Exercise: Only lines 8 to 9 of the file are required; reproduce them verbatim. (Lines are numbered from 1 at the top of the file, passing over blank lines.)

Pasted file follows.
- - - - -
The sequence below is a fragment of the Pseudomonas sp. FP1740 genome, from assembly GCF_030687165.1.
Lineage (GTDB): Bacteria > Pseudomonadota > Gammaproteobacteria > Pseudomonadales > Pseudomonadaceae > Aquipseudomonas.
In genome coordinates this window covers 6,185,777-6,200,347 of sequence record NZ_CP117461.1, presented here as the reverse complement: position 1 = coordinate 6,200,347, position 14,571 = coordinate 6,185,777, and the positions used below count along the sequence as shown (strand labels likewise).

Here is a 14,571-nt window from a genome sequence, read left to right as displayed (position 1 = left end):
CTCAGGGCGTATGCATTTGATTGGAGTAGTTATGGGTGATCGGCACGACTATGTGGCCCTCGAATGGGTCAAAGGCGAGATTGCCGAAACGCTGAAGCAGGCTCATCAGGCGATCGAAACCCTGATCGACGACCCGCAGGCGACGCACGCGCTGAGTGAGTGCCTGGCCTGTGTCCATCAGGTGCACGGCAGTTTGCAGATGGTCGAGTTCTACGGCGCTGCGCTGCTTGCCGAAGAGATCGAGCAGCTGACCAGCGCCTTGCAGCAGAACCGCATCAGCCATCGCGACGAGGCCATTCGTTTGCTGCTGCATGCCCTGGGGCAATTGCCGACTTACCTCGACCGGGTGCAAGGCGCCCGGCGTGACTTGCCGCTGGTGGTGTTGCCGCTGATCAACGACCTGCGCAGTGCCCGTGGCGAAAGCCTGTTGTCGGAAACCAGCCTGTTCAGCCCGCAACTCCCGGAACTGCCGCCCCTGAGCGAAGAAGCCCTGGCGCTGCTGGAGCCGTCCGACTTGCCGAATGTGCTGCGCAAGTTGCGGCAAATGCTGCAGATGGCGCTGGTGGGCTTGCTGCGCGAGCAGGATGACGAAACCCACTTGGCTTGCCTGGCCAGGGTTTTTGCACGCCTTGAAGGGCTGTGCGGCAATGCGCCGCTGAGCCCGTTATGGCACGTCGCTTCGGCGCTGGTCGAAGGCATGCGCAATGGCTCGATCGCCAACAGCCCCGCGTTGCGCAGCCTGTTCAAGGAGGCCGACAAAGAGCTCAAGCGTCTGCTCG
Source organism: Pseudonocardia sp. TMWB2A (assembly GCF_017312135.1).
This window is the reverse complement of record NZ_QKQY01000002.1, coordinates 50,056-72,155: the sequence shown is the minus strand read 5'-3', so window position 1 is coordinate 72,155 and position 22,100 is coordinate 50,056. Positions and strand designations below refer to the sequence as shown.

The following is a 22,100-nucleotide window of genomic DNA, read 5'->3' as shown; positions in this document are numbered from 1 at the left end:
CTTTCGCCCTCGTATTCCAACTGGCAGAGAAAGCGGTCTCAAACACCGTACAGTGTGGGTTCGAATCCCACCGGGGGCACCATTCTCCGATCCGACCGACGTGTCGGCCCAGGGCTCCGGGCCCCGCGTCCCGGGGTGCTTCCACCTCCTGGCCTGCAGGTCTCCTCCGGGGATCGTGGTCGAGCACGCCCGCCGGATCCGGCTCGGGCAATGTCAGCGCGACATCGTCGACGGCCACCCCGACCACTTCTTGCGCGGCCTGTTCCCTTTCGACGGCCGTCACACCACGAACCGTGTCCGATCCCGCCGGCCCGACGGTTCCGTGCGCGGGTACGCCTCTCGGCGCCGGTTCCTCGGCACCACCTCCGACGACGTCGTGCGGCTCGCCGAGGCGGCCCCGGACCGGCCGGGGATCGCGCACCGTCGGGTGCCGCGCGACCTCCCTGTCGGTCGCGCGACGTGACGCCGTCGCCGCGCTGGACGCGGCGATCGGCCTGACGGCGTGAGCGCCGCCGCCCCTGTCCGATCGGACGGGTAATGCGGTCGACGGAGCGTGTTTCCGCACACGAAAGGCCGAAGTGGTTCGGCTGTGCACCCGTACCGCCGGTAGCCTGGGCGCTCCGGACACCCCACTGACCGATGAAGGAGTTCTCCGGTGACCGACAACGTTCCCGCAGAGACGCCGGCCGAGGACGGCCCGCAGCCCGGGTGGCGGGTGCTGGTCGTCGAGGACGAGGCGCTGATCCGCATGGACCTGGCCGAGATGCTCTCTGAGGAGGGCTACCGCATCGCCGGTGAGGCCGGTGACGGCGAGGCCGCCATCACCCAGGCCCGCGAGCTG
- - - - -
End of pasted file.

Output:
The following is a 22,100-nucleotide window of genomic DNA, read 5'->3' as shown; positions in this document are numbered from 1 at the left end:
CTTTCGCCCTCGTATTCCAACTGGCAGAGAAAGCGGTCTCAAACACCGTACAGTGTGGGTTCGAATCCCACCGGGGGCACCATTCTCCGATCCGACCGACGTGTCGGCCCAGGGCTCCGGGCCCCGCGTCCCGGGGTGCTTCCACCTCCTGGCCTGCAGGTCTCCTCCGGGGATCGTGGTCGAGCACGCCCGCCGGATCCGGCTCGGGCAATGTCAGCGCGACATCGTCGACGGCCACCCCGACCACTTCTTGCGCGGCCTGTTCCCTTTCGACGGCCGTCACACCACGAACCGTGTCCGATCCCGCCGGCCCGACGGTTCCGTGCGCGGGTACGCCTCTCGGCGCCGGTTCCTCGGCACCACCTCCGACGACGTCGTGCGGCTCGCCGAGGCGGCCCCGGACCGGCCGGGGATCGCGCACCGTCGGGTGCCGCGCGACCTCCCTGTCGGTCGCGCGACGTGACGCCGTCGCCGCGCTGGACGCGGCGATCGGCCTGACGGCGTGAGCGCCGCCGCCCCTGTCCGATCGGACGGGTAATGCGGTCGACGGAGCGTGTTTCCGCACACGAAAGGCCGAAGTGGTTCGGCTGTGCACCCGTACCGCCGGTAGCCTGGGCGCTCCGGACACCCCACTGACCGATGAAGGAGTTCTCCGGTGACCGACAACGTTCCCGCAGAGACGCCGGCCGAGGACGGCCCGCAGCCCGGGTGGCGGGTGCTGGTCGTCGAGGACGAGGCGCTGATCCGCATGGACCTGGCCGAGATGCTCTCTGAGGAGGGCTACCGCATCGCCGGTGAGGCCGGTGACGGCGAGGCCGCCATCACCCAGGCCCGCGAGCTG